At the same time, authorities understood the importance of public hygiene. They started providing treated, clean water to households. They built modern sewage treatment plants, along with modern trash removal services, so that urban waste would not become the breeding ground for bacteria and vermin (such as rats) that could carry and spread disease.

Major victories

These are major victories. Vaccinations, immunizations, the availability of antibiotics, combined with vastly improved standards aimed at safeguarding public health, cut down infant mortality and allowed millions of adults to live longer, healthier lives.

If we fast forward to today, for sure thousands of dedicated scientists keep working on major medical issues, such as various forms of cancer, dementia, Alzheimer, and a plethora of genetic ailments. And this is good. Much, much more needs to be discovered and understood.

US health is declining

That said, if we look at broad US health statistics, we see an enormous paradox. As I said, we conquered major diseases a long time ago. And America spends literally a fortune on various forms of health care delivery, almost double the average of what is devoted to health in other affluent societies. And yet the overall health conditions of the American populace are actually declining on account of the epidemic proportions of ailments such as obesity and type two diabetes caused not by mysterious germs but only by our bad personal habits.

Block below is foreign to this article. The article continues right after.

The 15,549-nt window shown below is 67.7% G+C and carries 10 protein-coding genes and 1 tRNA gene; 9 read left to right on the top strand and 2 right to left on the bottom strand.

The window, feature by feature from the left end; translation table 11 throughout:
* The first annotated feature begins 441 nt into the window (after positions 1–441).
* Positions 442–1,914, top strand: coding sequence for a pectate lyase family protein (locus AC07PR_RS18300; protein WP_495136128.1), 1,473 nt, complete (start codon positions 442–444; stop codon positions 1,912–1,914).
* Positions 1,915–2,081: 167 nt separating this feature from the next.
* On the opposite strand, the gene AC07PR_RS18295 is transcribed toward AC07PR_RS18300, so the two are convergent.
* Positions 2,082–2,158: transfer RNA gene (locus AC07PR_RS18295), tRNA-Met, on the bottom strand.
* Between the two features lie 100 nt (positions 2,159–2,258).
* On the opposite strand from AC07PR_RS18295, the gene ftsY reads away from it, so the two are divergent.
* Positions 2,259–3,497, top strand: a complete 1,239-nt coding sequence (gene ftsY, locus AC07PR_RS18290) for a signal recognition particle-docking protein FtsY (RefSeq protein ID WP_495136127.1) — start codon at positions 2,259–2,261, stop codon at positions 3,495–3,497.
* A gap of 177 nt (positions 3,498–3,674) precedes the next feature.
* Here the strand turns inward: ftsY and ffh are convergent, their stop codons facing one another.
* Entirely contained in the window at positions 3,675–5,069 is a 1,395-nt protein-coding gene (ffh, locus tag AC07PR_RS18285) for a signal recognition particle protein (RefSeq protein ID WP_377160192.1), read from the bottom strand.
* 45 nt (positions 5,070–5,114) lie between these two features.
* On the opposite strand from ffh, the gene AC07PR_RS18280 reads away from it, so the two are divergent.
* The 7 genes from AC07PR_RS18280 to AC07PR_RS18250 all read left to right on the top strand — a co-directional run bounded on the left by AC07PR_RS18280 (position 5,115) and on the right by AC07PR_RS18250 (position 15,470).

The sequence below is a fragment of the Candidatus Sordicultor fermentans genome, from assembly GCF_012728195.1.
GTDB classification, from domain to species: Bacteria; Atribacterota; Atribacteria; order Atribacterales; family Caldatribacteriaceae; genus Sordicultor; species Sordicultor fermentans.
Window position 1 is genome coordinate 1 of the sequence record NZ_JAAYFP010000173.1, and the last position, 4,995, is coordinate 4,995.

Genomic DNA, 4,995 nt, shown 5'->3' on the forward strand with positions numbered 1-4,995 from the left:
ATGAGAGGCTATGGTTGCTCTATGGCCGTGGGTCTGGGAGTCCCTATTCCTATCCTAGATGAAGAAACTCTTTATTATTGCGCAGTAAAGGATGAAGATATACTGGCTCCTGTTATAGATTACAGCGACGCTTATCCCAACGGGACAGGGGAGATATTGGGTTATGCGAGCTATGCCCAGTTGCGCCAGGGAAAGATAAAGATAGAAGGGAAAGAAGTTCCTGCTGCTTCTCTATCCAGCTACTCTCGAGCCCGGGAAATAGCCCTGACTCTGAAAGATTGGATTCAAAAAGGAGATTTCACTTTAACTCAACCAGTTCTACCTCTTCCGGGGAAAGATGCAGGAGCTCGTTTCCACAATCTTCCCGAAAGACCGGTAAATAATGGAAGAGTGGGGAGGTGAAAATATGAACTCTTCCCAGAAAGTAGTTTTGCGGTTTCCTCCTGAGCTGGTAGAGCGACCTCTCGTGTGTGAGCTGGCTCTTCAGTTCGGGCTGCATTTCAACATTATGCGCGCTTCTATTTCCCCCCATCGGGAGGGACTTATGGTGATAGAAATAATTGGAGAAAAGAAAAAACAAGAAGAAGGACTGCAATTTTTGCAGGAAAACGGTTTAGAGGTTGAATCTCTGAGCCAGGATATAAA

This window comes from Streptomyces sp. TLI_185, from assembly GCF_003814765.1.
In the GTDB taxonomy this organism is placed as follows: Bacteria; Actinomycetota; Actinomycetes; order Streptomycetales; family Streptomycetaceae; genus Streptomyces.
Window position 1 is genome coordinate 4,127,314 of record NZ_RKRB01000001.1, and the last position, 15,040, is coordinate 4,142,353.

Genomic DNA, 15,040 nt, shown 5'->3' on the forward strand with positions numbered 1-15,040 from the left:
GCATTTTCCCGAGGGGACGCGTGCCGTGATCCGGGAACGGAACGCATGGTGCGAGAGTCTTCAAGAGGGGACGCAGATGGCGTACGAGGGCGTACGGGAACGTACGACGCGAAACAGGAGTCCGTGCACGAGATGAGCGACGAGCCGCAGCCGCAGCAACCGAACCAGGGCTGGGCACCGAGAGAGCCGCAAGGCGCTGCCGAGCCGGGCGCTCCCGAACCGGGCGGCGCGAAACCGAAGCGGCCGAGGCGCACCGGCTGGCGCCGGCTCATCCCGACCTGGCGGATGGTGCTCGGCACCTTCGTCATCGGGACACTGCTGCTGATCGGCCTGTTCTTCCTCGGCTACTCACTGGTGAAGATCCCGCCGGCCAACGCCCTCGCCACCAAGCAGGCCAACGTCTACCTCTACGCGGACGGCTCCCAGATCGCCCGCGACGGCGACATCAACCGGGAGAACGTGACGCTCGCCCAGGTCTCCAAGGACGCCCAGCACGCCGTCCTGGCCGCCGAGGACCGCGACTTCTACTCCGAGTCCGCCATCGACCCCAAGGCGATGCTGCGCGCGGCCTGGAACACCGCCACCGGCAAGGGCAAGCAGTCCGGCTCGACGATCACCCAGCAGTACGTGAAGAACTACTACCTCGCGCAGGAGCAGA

In other words, our declining health is totally self-inflicted.

We know the problem

The sad fact is that everybody with a modicum of education knows exactly why we are dealing with these epidemics. It is all about over eating bad stuff, (mostly processed food, sodas, and too many fatty, sugary snacks), combined with too much alcohol, and lack of even a modicum of physical exercise in our daily routines. And if you add to this already toxic mix millions of Americans addicted to alcohol, cigarettes, and a large variety of drugs, you have the paradoxical picture of a wealthy, reasonably well educated society that is also very sick. This is the really bad news.

It is all rooted in bad habits

But the good news is that this catastrophic deterioration of the overall health conditions of millions of Americans is not about bad luck. It is rooted in our freely adopted BAD HABITS. Habits are not genetic. We learn them, and then we adopt them. And this means that given proper guidance and education, once we realize how toxic these habits are, we can ditch them and embrace new, healthy ones.